Selling Event Badge Lanyards for Educational Fundraising
I was a cheerleader all four years of high school, and now I coach high school cheerleading. My girls are real school boosters, always looking for ways to earn money for various programs—not just their own, but for other athletics, extracurriculars, and academics—and generate school spirit. So I can’t take credit for the lanyard idea. It was the girls’ from start to finish.
Lanyards, I thought, were those ugly woven plastic keychains we had to make in overnight camp more years ago than I care to admit. Back then, we had one security guard in our school, and he knew all of us by name. But the school where I work now has over two thousand students, and each and every one of them is required to wear an ID tag on a lanyard (not plastic, but fabric) around their neck. The lanyards were pretty plain, and some kids liked to customize their with funky buttons. Some cliques had secret codes involving knots in the lanyard, and others tossed the lanyard entirely and brought their own colorful ribbons, shoelaces, or necklaces to hang the badges on.
My cheerleaders found out that the lanyards sold with event badges and printed name tags did not have to be boring, generic, or plain. They came in colors, and could be printed with custom messages. At first they thought about just buying their own cheerleading lanyards in school colors, but then they thought bigger.
Why not challenge some of the biggest clubs in the school to a fundraising competition? Each group could design their own lanyard and try to sell as many as possible to raise money for the spring dance. Of course, the cheerleaders thought they would win the contest hands down, but they enlisted the football players, girls volleyball, the National Merit Scholars, AV club, and a few other groups. Each group was responsible for their own design and raising the initial funds to order the lanyards, and then worked all month to sell as many as possible.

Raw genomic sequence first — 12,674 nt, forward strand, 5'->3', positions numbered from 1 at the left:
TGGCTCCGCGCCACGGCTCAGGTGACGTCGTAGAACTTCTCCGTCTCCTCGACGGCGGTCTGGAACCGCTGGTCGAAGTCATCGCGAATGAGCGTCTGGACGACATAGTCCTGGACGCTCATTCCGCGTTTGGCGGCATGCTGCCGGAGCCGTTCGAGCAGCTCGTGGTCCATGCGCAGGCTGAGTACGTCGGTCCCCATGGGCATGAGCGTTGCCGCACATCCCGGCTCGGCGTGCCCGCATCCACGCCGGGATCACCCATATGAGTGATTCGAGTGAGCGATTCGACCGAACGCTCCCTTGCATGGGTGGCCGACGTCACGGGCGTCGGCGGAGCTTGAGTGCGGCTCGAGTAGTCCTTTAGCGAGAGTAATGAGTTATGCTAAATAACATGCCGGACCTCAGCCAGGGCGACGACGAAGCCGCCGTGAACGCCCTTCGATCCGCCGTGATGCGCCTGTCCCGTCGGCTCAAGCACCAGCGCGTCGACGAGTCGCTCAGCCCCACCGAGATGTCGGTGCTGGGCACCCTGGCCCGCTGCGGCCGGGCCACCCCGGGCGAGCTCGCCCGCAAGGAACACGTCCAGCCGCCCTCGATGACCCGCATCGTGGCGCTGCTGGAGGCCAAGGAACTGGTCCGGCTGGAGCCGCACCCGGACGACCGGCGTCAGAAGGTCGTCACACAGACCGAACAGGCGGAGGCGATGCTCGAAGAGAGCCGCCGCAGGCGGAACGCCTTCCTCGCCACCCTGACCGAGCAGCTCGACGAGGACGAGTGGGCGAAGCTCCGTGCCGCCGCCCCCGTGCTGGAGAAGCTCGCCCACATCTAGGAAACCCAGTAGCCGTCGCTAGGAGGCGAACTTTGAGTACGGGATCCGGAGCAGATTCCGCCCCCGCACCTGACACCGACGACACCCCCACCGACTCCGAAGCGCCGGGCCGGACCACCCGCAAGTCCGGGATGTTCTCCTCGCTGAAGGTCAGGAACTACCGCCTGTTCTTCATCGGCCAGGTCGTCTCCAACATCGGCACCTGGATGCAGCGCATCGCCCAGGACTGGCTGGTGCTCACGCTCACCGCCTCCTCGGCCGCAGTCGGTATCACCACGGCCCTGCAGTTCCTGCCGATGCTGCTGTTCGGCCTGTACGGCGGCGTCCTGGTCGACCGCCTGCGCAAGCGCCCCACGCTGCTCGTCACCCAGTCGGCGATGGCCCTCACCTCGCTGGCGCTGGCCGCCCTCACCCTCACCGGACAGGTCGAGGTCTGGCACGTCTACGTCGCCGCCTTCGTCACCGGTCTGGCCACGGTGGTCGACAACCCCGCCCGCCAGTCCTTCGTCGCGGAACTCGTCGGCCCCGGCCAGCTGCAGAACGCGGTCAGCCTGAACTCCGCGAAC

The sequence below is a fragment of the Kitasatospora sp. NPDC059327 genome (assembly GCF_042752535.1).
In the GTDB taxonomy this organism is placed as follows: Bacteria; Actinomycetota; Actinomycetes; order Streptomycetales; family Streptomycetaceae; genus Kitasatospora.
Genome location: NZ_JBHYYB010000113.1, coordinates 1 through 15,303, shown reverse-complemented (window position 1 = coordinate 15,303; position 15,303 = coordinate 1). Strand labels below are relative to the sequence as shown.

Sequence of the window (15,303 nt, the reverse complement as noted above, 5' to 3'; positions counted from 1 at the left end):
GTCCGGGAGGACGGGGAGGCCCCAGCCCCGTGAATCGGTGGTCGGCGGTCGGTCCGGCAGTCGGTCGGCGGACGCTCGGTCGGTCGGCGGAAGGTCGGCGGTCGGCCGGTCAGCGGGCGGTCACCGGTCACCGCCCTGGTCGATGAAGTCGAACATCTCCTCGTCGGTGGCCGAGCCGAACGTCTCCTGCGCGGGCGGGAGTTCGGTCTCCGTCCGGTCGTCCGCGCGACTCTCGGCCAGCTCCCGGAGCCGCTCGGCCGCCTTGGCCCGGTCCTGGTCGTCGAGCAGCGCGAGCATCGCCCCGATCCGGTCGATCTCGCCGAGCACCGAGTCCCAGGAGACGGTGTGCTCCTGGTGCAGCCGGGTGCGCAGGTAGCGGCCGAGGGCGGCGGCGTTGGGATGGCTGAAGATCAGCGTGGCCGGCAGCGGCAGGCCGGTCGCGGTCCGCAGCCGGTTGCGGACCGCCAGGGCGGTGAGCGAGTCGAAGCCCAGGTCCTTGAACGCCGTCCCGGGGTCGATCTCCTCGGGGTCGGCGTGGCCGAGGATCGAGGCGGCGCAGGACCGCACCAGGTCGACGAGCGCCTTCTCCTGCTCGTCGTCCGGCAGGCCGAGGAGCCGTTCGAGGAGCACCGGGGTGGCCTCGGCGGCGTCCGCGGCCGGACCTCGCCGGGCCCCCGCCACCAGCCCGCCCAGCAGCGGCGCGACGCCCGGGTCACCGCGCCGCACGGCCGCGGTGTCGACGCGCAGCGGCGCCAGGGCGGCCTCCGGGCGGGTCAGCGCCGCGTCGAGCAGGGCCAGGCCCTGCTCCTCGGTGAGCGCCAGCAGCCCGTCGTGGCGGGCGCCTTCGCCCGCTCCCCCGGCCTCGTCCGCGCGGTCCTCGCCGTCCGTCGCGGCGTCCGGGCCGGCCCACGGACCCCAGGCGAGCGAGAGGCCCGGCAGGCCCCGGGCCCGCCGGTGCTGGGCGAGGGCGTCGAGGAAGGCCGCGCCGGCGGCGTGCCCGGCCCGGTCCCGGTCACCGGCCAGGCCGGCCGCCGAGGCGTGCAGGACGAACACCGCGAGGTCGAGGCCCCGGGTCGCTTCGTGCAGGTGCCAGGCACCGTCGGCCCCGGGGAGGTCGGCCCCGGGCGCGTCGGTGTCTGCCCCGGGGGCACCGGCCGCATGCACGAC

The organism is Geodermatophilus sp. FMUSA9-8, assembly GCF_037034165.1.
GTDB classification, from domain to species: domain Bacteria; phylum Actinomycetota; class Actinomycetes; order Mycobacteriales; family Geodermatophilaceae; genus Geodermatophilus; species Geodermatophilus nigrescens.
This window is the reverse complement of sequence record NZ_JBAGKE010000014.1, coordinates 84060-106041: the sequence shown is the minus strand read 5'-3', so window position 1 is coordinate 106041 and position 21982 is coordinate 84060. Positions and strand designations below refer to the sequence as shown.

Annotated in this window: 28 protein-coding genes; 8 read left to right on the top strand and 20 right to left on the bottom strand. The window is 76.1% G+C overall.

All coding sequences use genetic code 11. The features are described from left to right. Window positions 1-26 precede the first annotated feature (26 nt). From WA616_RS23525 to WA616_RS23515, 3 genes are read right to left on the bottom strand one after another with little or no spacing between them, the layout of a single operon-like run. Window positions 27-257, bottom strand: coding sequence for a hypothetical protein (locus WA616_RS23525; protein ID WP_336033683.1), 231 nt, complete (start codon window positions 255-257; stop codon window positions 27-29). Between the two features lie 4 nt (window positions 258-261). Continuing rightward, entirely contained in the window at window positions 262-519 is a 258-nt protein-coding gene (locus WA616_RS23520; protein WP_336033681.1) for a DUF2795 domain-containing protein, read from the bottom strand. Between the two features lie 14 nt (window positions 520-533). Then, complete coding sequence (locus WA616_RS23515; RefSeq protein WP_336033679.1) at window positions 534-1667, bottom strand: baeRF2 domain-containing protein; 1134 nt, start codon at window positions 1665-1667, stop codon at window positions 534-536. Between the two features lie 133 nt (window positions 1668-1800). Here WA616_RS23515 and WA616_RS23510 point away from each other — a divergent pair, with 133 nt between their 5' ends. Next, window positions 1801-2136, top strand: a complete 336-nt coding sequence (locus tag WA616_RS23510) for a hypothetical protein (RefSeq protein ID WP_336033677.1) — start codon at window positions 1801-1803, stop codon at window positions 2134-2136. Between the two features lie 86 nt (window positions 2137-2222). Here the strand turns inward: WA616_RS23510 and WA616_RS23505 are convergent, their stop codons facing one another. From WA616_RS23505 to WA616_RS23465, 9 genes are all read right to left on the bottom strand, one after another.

The contest is still going on, so it’s hard to know who will ultimately win. What I have figured out is that the student body is buying lanyards, and they’re not taking sides. Some kids are collecting them and color-coordinating their outfits, or braiding them together, or decorating their backpacks with them.
Great Idea, Great Execution
Wearing ID tags at school is an unfortunate reality of the modern world, but my kids have made the best of it. They’ve got to wear their name badges, they might as well make them fashionable. And while they’re working on making the school more stylish, they might as well be earning some money to support the programs they love. It’s a win-win situation.